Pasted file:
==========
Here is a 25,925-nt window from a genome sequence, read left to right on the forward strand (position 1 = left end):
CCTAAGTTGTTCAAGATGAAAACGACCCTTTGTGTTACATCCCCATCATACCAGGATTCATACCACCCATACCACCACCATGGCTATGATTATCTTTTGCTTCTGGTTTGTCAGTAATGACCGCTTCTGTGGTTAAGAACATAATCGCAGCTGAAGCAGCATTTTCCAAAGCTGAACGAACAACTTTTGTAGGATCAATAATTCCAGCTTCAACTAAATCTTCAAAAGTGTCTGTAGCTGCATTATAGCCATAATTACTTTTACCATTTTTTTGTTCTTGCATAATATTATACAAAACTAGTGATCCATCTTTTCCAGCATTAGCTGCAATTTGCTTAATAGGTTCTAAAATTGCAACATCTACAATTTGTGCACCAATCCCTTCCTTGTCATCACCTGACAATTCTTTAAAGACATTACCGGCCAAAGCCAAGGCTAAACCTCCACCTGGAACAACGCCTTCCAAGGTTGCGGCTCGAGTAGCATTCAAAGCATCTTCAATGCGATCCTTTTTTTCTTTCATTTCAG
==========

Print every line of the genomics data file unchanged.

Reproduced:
Here is a 25,925-nt window from a genome sequence, read left to right on the forward strand (position 1 = left end):
CCTAAGTTGTTCAAGATGAAAACGACCCTTTGTGTTACATCCCCATCATACCAGGATTCATACCACCCATACCACCACCATGGCTATGATTATCTTTTGCTTCTGGTTTGTCAGTAATGACCGCTTCTGTGGTTAAGAACATAATCGCAGCTGAAGCAGCATTTTCCAAAGCTGAACGAACAACTTTTGTAGGATCAATAATTCCAGCTTCAACTAAATCTTCAAAAGTGTCTGTAGCTGCATTATAGCCATAATTACTTTTACCATTTTTTTGTTCTTGCATAATATTATACAAAACTAGTGATCCATCTTTTCCAGCATTAGCTGCAATTTGCTTAATAGGTTCTAAAATTGCAACATCTACAATTTGTGCACCAATCCCTTCCTTGTCATCACCTGACAATTCTTTAAAGACATTACCGGCCAAAGCCAAGGCTAAACCTCCACCTGGAACAACGCCTTCCAAGGTTGCGGCTCGAGTAGCATTCAAAGCATCTTCAATGCGATCCTTTTTTTCTTTCATTTCAG